Saturday, August 9, 2008

A little from home and a little from afar.


'St. Croix Hazy Morning' - oil - 11x14 - © Marc R. Hanson 2008
Yesterday morning broke with temps in the high 60's and the river valley fogged in. It was beautiful and had to be painted. So following my morning ritual of the coffee shop, and with painting gear in the truck I drove to the Canoe Launch at the Interstate Park, about a mile away. My excitement mounted as I parked the truck, looking out over what little of the river I could see because of the thick fog, warmed by the sun trying to burn it off. About the time I set up my gear, the sun... won! The fog was gone but there was still a good haze to the bank on the Wisconsin side. Not much compositionally challenging, but the color was very, very delicate so I decided to take a stab at it. Of course by the time I first started laying paint on the panel, the haze was gone too and you could see for miles as if there wasn't any moisture in the air at all. But I kept to my original plan and concept, with enough of it laid in to make a finish to the sketch, I carried forward and this is what I ended up with. Not sure that the photo is doing a good job of showing this one. But it's close, it's a very milky, softly colored painting. This leads me to a learning adventure story that started last week while visiting a friend in Maryland who was taking a Camille Przewodek workshop near Easton. I was just painting but was able to visit and discuss what Camille is teaching with my friend, Camille and the other painters a little bit. I'm very much in tune with the basic idea that they're working with. It comes from Charles Hawthorne through Henry Hensche and down the line to painters like Camille and her husband Dale Axlerod. Camille has a way of using the idea and teachings that she studied under Hensche with her own sensitivities to color, edge work and the like, and I like what she does very much. So it's inevitable that I thought a lot about this when painting there in Maryland and back here too. This painting presented me with a backlight, bright hazy morning lighting situation that is difficult to deal with. What little I've learned about what Camille teaches (going to have to take her workshop), helped me in dealing with the subtlety of color that this scene presented. I'm very excited to have another 'tool' to use as a painter when facing lighting situations that challenge me.



'St. Michaels, MD' - oil - 8x10 - © Marc R. Hanson 2008
Just a quick little study looking out from the Maritime Museum in St. Michaels. If you're into history of the waterfront, or even just old boats and old small boat building (I'm building one now... if I ever get the time to finish it), this is a great museum to visit. There are active boat shops on the grounds with craftspeople building new boats using traditional techniques, and there are restoration projects going on too.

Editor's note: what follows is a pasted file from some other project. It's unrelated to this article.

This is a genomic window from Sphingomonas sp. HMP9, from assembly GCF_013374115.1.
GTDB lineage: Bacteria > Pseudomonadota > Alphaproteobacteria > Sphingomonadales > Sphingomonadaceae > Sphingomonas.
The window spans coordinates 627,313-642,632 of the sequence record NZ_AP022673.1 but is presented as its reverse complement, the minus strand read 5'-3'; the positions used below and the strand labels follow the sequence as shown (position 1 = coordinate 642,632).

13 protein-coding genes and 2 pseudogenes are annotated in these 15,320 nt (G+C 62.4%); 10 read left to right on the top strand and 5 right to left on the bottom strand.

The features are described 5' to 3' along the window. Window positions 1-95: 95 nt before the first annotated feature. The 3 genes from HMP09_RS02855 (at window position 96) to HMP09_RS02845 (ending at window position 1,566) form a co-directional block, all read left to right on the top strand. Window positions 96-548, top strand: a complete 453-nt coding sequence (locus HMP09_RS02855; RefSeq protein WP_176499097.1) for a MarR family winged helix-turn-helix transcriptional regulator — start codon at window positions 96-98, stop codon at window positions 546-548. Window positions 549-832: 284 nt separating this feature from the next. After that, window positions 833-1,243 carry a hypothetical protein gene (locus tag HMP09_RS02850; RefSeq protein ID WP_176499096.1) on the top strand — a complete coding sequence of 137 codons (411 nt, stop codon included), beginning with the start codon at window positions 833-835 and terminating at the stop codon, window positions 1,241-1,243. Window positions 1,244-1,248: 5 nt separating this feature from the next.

'Harbor At St. Michaels' - oil - 10x8 - © Marc R. Hanson 2008
I almost titled this one 'The Crooked Boat House' just as an excuse for the tilt of the little boat house. It was that tilted, it's not my crooked drawing... this time.


'Maple Hall Neighbor' - oil - 8x10 - © Marc R. Hanson 2008
This is a sketch from the road leading out of Maple Hall in Claiborne, MD where we stayed and the workshop was held. I just loved the play of the warm grasses and warm undertones of the greens against the white building.

Monday, August 4, 2008

A new pastel for the New Orleans Show.


'St. John' - pastel - 18x25 - © Marc R. Hanson '08

I'm showing this piece as it is, finished, with one small exception. The title is the tugs name 'St. John', but the photo shows the painting before I added the name to the boat. It's there on the painting now, but the photo was taken before that was done. Otherwise, it's finished.

One of the most interesting areas of New Orleans to me was the waterfront. I spent enough time on the upper reaches of the Mississippi River to feel a real identity with that murky but alive artery of a river. The Upper Mississippi River is a place of solitude, quiet rides in a canoe with the occasional interruption of a fishing boat motor or two. But it's a body of water that you can still get very lost on, especially if traveling the backwater regions of the area where the Chippewa River meets the Mississippi just below Lake Pepin. There is a swamp in that area called 'Black Slough' where even today only a few people could be trusted to take you into the middle of and still be able to get you out of... without GPS that is! That's the Mississippi River that I know.

Even in New Orleans with all of the industrial activity, the Mississippi has a presence and a personality that lets you know that there is something so much larger going on than all of the car horns, air traffic noise, sirens and general metropolitan background noise that surrounds you in a place like this. There's a calm about Old Man River. In New Orleans the working boats seem like a completely natural extension of what the river is. I'll probably paint more of this aspect of NOLA as I approach ideas for the other paintings for this exhibit.